Philips' new sensor-packed Bluetooth toothbrush makes a 3D map of your mouth and tells you where to scrub.
If you’re a lazy brusher with a tendency to miss out your molars, ignore your incisors and circumvent your canines (we’ll stop there), Philips has just the thing for you.
It’s called the Philips Sonicare Flexcare Platinum Connected, and it’s brand new Bluetooth and sensor-packed electric toothbrush that provides real-time tracking of the location of the brush in your mouth, how quickly you’re brushing, and how much pressure you’re applying in different spots.
It then beams that information to an app on your phone to create a ‘3D mouth map’ that tells you exactly which parts of your mouth where you’re brushing too fast, too slowly, too hard, or you’re just entirely forgetting. To make it easy to understand your mouth map when you’re in a bleary-eyed morning daze, the mouth map highlights areas for attention in various colours, and the app even jumps in with post-brushing tips on how to be a better brusher.
While you brush, you’ll also get help from the brush’s vibrating feedback. If you don’t follow orders, though, you’ll be hearing from the app’s Touch Up feature, which tells you after you’ve brushed if you need to go back in there and give certain neglected gnashers another scrub. If you’ve got custom areas you need to target on the advice of your dentist, you can even let the app know and it will tailor its mouth map feedback to your needs.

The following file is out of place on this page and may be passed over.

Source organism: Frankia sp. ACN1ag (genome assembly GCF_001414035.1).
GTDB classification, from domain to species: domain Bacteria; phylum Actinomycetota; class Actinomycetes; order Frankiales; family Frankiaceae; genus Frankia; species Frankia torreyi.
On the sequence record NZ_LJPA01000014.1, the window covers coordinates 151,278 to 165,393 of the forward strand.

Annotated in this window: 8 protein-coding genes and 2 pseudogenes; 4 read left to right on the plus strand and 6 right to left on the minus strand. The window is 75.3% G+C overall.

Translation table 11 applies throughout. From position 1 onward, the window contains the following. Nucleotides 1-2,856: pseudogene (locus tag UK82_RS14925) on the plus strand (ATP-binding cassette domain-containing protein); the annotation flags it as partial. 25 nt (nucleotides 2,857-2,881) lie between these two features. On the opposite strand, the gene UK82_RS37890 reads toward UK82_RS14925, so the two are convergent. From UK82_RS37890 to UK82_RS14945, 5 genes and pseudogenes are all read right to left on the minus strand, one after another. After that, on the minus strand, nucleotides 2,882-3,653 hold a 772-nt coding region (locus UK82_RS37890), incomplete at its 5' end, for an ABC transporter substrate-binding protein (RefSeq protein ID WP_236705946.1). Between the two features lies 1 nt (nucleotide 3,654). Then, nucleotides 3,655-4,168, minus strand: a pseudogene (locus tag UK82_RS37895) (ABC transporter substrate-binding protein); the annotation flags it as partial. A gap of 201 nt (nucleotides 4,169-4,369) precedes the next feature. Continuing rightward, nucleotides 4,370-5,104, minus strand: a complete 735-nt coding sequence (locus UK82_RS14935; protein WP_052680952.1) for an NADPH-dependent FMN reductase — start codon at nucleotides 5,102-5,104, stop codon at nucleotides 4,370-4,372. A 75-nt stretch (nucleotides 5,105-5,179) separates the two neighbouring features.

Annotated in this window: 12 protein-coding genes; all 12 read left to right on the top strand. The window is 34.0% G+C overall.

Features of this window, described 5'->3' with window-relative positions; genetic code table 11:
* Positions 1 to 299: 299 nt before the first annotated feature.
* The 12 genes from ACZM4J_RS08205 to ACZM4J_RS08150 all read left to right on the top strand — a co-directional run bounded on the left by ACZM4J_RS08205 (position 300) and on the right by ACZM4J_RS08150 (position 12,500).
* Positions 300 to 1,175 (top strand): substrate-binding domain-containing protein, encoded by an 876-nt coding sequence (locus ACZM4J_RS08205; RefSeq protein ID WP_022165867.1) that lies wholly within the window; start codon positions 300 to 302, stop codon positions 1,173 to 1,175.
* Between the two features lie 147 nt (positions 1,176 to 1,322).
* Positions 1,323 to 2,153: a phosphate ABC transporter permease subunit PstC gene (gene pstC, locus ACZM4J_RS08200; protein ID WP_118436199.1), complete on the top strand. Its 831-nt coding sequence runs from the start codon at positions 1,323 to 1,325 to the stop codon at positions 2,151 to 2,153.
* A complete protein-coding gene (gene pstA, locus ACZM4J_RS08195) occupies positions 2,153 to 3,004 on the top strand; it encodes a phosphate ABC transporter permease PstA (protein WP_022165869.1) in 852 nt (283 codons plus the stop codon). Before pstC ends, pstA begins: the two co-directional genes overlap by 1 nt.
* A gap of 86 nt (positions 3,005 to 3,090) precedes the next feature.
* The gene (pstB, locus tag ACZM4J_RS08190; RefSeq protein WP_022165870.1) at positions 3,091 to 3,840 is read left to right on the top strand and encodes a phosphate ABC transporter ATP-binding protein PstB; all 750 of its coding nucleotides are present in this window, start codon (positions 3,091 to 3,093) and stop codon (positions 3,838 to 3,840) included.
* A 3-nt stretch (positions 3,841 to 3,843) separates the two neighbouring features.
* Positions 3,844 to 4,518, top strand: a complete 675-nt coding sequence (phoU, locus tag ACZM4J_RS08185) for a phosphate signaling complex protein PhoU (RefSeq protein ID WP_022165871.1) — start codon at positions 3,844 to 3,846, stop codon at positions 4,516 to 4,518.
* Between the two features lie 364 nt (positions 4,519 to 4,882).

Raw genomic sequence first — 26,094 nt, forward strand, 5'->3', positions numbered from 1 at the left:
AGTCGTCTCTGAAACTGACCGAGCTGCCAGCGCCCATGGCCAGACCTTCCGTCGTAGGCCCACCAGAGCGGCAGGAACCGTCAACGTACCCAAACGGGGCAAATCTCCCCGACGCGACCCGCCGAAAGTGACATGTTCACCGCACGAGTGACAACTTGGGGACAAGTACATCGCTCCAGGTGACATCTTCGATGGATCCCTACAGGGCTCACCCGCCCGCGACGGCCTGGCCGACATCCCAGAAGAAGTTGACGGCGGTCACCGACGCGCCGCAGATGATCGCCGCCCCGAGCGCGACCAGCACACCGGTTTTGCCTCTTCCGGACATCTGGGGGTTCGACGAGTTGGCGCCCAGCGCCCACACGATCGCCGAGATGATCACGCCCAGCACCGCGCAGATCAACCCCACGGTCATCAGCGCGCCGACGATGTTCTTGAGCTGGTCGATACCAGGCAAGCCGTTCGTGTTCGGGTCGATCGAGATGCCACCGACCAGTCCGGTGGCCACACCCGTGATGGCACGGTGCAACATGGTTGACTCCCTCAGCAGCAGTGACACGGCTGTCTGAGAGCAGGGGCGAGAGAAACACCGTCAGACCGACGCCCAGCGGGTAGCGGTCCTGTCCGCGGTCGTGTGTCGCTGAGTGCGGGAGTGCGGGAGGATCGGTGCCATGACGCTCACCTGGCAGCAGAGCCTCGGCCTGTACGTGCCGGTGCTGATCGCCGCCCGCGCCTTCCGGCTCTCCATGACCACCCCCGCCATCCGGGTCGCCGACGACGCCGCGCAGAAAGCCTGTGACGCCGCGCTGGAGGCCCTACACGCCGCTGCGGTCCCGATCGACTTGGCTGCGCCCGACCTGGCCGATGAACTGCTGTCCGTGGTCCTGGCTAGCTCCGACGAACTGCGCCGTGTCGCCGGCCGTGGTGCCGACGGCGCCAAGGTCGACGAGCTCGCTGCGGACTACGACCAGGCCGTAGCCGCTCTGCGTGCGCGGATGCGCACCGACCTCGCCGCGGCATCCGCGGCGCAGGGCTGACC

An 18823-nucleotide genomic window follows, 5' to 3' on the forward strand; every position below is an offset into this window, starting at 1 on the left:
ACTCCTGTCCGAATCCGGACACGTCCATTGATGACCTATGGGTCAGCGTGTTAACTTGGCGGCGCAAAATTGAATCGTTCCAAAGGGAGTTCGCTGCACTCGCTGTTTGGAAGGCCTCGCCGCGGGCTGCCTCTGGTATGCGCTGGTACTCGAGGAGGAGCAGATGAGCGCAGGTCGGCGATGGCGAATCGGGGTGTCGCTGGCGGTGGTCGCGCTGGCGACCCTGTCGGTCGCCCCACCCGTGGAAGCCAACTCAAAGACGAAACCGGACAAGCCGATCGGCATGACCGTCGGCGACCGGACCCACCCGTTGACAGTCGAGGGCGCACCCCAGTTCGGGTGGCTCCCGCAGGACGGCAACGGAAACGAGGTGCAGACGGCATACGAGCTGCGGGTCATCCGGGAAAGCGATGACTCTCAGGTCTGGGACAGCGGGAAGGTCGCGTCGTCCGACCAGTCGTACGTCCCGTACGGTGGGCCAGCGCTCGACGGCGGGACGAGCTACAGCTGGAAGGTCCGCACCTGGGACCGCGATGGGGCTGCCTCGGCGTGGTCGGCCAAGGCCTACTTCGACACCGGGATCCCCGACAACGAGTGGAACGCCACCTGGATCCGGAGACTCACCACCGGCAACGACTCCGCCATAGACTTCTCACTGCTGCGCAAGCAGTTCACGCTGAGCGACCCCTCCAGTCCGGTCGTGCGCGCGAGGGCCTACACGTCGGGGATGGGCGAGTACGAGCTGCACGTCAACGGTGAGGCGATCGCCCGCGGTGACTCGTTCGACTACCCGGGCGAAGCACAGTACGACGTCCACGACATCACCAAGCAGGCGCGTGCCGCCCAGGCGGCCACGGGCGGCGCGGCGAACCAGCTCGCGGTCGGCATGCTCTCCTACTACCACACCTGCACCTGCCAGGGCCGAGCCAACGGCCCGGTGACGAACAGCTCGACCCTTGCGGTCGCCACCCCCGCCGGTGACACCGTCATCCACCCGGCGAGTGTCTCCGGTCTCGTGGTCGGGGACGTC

There’s a two-minute timer built into the brush and three different modes too – features that are already present in Philips Fonicare Flexcare Platinum Sonic toothbrush.
The Philips Sonicare Flexcare Platinum Connected should be launching some time this summer, and will cost $199.99 (£140). It will be compatible with both iOS and Android phones.
Of course, it’s not the first time we’ve met a Bluetooth toothbrush that has mouth-mapping smarts. The Oral-B Genius is another smart toothbrush launching soon that throws in sensors and real-time brushing feedback.
- Story via: CNET